Leaving the crowd behind, they took him along, just as he was, in the boat. There were also other boats with him. A furious squall came up, and the waves broke over the boat, so that it was nearly swamped. Jesus was in the stern, sleeping on a cushion. The disciples woke him and said to him, “Teacher, don’t you care if we drown?” He got up, rebuked the wind and said to the waves, “Quiet! Be still!” Then the wind died down and it was completely calm. (Mark 4:36-39)
I have heard this account all of my life and it is one of my favorite. The part most people like best, me included, is Jesus’ apparent lack of concern for the safety of everyone. Not only was He asleep, but he was sleeping on a cushion. His nonchalant attitude seemed so uncharacteristic.
But one aspect of this miracle that escaped me, until someone pointed it out, was Jesus’ authority over nature. On the surface, you might think this is a bit of a no-brainer, since Jesus’ ability to stop the storm is the central event.
I didn’t actually overlook the miracle. What I missed was how Jesus’ interaction with nature tied in with His mission, and His kingdom kingship.
There are a couple of ways to look at nature’s response to Jesus. One is to see it as a force, carried along by processes put in place when the foundations of the universe were established. Certainly the storm on the sea was a “force” of nature.
However, there is more going on between the storm and Jesus than this. I believe the storm had a mind of its own. I don’t mean a mind in the human sense, with memory and self-actualized behavior. I an suggesting the storm, and other portions of nature, reacted with intentionality toward Jesus. Consider the darkness that enveloped the cross as Jesus was dying and the crow of the rooster as He was being led away from the Sanhedrin.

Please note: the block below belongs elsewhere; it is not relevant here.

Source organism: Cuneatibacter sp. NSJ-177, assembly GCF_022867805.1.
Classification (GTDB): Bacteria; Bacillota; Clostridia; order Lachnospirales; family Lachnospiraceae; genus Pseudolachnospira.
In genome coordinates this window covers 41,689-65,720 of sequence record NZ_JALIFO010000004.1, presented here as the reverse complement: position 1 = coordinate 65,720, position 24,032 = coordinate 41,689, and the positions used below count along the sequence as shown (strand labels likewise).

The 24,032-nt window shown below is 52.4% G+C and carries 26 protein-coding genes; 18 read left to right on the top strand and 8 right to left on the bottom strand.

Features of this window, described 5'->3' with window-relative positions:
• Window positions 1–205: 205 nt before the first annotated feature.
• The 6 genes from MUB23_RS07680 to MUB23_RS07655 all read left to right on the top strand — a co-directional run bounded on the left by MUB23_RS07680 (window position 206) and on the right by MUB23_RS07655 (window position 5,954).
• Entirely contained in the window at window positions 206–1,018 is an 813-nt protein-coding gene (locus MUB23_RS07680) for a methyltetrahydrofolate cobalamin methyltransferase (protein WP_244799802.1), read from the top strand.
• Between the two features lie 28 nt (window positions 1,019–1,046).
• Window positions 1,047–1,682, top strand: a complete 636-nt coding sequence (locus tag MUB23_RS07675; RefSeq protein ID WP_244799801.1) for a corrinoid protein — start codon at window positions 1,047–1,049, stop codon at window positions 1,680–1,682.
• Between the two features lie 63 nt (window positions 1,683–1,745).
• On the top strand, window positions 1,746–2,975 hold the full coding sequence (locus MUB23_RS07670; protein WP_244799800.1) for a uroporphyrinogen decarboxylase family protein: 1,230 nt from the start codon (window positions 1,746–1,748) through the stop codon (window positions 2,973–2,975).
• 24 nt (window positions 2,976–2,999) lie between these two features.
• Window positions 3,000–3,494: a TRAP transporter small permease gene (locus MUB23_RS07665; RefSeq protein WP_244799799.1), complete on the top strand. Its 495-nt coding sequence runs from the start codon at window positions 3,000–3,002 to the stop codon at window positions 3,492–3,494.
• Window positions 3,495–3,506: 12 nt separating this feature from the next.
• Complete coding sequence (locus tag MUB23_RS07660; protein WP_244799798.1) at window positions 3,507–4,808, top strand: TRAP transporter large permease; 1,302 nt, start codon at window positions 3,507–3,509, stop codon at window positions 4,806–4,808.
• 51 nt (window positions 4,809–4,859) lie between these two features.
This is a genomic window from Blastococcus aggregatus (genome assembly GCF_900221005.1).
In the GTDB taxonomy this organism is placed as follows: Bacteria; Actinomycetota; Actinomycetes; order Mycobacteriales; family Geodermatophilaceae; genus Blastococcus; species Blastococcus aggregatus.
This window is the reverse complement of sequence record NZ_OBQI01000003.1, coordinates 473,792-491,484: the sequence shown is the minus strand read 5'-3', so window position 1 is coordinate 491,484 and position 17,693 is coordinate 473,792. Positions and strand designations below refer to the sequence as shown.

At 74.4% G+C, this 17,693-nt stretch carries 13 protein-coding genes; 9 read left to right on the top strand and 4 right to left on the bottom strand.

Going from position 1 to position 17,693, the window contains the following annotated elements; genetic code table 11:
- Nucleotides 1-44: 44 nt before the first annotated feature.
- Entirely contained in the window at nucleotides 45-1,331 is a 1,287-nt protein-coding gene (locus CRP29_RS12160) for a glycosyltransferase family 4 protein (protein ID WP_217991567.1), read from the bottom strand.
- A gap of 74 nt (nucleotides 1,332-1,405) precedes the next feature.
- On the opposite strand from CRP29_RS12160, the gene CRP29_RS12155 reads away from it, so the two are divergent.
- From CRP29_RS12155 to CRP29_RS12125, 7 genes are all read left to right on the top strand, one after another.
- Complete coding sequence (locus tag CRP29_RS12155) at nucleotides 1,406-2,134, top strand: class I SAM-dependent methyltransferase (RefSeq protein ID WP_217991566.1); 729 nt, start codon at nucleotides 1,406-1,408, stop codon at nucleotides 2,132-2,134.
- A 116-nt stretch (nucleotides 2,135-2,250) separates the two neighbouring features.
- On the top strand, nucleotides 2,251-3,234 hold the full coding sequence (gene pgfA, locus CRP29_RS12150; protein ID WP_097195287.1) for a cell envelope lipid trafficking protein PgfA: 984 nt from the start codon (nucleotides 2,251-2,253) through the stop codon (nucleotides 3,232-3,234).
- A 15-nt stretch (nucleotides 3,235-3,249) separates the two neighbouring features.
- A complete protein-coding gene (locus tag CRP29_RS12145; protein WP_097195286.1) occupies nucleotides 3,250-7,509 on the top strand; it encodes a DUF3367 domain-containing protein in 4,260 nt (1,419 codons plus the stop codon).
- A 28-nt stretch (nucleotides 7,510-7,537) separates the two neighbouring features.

When the people praising Jesus during His triumphal entrance into Jerusalem were told to be quiet, Jesus said, “I tell you, if they remain quiet, the stones will cry out!” (Luke 19:40).
I don’t understand what nature understands, or even if nature is capable of understanding anything. I know there is a big difference between the way a pet responds to me, verses a tree leaf. But then a dog can’t proclaim the glory of God by changing colors in the fall.
My ramblings here may seem a bit eccentric. I guess what I am suggesting is that Jesus’ ability to calm the storm was greater than mere power over nature. I think the storm, in essence, bowed down before Him. Jesus didn’t just conquer the wind and the waves. They obeyed Him with a humility I can’t define or explain. Perhaps this is why Jesus spoke to the storm instead of just holding His hand up in the air.
I hope you don’t think I am personifying nature too much, or dabbling in some sort of mystical hocus-pocus where the things God created are raised to human status. It is nothing like that.
I just think when the Creator meets the created there is recognition, on whatever level is predefined in God’s plan. Do you think He told the storm to keep blowing until the disciples grew fearful enough to wake Him up? The possibilities are very, very intriguing.
Dear God, Your ways are amazing. In Jesus’ name, Amen.